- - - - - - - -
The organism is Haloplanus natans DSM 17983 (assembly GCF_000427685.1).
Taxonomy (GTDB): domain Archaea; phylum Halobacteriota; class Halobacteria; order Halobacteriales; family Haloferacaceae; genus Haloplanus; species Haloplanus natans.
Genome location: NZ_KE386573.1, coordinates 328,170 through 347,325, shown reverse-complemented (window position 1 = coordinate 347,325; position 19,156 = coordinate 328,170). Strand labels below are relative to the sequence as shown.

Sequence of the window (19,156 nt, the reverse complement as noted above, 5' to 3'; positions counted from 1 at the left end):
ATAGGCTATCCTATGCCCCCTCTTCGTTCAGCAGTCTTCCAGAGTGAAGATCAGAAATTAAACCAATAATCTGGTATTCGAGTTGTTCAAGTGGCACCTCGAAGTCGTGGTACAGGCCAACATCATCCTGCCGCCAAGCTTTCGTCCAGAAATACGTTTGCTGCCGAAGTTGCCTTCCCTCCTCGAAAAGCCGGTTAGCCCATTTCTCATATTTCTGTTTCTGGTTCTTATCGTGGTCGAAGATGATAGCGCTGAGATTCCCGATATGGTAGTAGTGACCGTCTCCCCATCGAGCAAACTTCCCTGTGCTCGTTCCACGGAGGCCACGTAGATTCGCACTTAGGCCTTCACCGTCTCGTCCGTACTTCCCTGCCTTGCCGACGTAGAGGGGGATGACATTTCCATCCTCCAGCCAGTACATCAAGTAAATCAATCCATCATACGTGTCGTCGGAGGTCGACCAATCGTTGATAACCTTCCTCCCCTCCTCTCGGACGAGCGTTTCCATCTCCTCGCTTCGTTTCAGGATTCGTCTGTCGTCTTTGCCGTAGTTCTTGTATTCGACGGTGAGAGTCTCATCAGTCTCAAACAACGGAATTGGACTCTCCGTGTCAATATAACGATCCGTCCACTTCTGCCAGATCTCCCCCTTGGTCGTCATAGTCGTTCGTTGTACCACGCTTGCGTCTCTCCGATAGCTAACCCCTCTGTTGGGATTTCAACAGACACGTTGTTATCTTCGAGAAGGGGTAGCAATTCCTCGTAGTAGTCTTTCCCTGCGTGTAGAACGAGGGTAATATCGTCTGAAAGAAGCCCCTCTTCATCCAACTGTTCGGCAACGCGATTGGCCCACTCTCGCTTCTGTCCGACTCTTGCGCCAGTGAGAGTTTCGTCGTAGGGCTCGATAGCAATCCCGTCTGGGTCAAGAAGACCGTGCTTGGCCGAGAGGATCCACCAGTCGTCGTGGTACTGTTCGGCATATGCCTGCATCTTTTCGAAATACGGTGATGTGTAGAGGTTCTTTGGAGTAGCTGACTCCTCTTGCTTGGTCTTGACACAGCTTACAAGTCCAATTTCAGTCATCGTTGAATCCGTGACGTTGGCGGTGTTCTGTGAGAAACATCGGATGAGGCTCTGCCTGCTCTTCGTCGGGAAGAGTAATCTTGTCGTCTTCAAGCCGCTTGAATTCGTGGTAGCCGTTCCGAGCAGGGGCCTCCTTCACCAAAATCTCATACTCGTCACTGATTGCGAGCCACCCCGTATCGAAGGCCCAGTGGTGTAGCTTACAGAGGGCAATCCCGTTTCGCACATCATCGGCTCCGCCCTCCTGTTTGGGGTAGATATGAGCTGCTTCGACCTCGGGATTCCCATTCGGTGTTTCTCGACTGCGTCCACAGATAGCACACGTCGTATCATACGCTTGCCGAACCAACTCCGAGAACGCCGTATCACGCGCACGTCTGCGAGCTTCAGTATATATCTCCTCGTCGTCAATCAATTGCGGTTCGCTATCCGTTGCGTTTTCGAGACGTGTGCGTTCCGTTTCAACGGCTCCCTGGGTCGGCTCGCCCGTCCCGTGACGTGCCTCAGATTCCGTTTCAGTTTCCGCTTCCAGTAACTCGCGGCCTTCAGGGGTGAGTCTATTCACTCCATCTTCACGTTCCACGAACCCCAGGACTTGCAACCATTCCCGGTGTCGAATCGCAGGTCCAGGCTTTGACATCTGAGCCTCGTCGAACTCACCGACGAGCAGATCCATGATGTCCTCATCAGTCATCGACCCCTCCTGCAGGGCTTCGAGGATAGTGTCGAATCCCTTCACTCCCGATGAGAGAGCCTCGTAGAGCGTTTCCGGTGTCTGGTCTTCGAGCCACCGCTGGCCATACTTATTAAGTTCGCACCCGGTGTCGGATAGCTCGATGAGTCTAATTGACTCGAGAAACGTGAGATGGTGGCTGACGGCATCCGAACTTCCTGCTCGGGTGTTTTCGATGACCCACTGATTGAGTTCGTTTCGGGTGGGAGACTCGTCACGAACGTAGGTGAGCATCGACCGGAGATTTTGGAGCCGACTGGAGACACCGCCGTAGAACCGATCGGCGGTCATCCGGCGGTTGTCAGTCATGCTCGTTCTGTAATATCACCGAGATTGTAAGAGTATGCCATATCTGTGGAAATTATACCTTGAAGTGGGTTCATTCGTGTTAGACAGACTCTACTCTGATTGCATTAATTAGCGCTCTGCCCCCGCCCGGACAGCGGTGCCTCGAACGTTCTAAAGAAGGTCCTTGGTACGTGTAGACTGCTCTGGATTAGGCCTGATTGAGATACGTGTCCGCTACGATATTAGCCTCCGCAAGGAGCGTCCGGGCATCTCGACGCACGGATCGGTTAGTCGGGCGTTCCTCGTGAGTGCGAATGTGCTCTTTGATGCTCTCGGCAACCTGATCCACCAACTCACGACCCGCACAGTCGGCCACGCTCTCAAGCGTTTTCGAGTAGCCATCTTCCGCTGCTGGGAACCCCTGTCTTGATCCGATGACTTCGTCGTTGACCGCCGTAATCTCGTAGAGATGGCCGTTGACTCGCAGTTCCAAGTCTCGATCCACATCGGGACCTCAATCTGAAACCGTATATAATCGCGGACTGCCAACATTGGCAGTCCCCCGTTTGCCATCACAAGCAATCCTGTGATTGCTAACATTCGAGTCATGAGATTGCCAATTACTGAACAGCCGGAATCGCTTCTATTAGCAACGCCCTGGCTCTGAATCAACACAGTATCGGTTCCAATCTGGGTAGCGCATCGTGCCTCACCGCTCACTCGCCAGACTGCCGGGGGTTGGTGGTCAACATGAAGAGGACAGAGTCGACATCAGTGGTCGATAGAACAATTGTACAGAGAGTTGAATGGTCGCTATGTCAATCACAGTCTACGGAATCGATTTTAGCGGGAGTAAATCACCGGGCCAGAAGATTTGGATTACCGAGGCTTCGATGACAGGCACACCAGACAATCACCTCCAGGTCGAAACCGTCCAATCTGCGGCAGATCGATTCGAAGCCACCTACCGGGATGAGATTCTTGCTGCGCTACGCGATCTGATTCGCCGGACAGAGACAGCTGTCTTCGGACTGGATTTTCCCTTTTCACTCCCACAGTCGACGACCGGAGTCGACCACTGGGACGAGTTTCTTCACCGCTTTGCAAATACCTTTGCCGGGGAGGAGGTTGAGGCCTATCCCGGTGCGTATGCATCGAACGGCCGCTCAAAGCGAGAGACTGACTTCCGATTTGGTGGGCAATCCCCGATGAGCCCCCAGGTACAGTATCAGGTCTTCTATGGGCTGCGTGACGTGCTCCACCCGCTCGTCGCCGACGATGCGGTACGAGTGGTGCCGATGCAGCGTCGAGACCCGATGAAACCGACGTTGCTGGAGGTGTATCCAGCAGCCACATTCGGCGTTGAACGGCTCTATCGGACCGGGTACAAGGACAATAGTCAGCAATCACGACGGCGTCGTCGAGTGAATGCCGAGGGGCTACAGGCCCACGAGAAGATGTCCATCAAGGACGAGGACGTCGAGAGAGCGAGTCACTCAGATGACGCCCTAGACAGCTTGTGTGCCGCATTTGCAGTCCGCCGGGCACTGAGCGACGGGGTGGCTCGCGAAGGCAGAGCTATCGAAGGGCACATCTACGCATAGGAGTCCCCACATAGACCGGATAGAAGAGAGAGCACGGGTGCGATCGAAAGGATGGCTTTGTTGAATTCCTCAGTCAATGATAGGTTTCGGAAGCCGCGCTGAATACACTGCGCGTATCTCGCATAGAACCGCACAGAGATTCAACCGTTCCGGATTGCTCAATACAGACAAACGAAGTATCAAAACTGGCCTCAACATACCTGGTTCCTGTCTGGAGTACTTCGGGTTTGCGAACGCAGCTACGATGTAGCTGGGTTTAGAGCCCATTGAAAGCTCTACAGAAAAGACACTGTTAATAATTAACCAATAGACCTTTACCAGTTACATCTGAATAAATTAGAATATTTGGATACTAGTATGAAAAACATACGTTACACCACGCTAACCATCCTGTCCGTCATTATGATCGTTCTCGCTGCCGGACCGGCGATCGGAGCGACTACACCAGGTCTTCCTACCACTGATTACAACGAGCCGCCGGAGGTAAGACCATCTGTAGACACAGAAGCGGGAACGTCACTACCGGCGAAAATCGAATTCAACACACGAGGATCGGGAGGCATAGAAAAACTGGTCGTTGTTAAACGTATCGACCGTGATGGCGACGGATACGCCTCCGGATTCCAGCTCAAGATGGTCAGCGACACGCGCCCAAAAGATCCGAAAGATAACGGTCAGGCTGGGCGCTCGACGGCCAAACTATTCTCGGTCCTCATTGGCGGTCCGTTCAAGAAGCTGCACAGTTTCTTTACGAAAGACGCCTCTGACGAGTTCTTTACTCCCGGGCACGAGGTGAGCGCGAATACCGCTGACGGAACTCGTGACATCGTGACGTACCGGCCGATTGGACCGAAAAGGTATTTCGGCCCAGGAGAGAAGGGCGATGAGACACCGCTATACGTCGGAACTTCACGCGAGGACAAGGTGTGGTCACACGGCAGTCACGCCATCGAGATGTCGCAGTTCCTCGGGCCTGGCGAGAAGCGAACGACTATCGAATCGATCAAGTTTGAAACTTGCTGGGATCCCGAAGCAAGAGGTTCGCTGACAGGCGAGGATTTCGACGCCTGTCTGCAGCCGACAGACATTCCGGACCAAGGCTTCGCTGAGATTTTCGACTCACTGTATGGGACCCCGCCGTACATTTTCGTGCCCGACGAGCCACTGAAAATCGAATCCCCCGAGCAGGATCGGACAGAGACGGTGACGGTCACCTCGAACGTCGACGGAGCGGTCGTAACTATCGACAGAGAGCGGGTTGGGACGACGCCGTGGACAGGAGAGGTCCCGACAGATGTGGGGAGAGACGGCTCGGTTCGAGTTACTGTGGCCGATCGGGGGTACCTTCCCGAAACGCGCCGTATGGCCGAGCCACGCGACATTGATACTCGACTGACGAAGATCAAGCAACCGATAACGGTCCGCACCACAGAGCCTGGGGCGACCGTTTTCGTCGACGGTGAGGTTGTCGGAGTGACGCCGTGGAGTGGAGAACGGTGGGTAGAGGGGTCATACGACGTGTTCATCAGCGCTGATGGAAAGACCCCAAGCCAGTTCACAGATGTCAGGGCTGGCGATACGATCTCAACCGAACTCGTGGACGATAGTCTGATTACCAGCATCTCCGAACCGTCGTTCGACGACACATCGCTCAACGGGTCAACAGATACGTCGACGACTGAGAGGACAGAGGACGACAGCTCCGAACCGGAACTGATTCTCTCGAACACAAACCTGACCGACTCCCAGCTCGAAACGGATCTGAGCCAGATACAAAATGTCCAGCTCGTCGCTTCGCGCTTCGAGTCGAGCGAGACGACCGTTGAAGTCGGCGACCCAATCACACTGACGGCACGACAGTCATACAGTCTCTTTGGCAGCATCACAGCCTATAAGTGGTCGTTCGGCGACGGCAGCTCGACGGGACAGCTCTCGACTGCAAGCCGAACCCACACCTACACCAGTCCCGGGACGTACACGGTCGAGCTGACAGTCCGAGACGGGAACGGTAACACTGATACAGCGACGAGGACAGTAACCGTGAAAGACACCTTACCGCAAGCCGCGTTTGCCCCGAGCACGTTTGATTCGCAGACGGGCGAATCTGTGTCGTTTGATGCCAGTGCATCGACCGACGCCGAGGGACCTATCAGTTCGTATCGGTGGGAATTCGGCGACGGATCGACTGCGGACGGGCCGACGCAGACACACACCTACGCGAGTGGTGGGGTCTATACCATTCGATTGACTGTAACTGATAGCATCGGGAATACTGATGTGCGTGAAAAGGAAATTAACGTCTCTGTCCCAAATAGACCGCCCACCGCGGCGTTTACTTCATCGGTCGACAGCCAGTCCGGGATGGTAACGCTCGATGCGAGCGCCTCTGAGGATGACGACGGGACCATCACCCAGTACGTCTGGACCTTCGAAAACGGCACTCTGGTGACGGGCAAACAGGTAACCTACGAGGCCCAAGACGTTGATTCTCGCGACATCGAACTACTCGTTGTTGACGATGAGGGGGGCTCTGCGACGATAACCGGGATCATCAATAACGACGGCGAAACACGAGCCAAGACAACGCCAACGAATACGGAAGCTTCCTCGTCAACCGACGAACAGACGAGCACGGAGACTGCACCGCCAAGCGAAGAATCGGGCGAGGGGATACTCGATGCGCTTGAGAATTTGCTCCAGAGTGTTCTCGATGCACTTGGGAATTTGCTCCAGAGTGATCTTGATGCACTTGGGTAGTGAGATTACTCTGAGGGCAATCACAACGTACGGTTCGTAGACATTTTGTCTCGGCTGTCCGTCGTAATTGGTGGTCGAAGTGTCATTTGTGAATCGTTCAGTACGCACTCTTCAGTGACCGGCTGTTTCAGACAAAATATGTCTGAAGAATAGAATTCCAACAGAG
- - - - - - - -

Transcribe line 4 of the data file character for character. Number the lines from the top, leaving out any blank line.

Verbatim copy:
Sequence of the window (19,156 nt, the reverse complement as noted above, 5' to 3'; positions counted from 1 at the left end):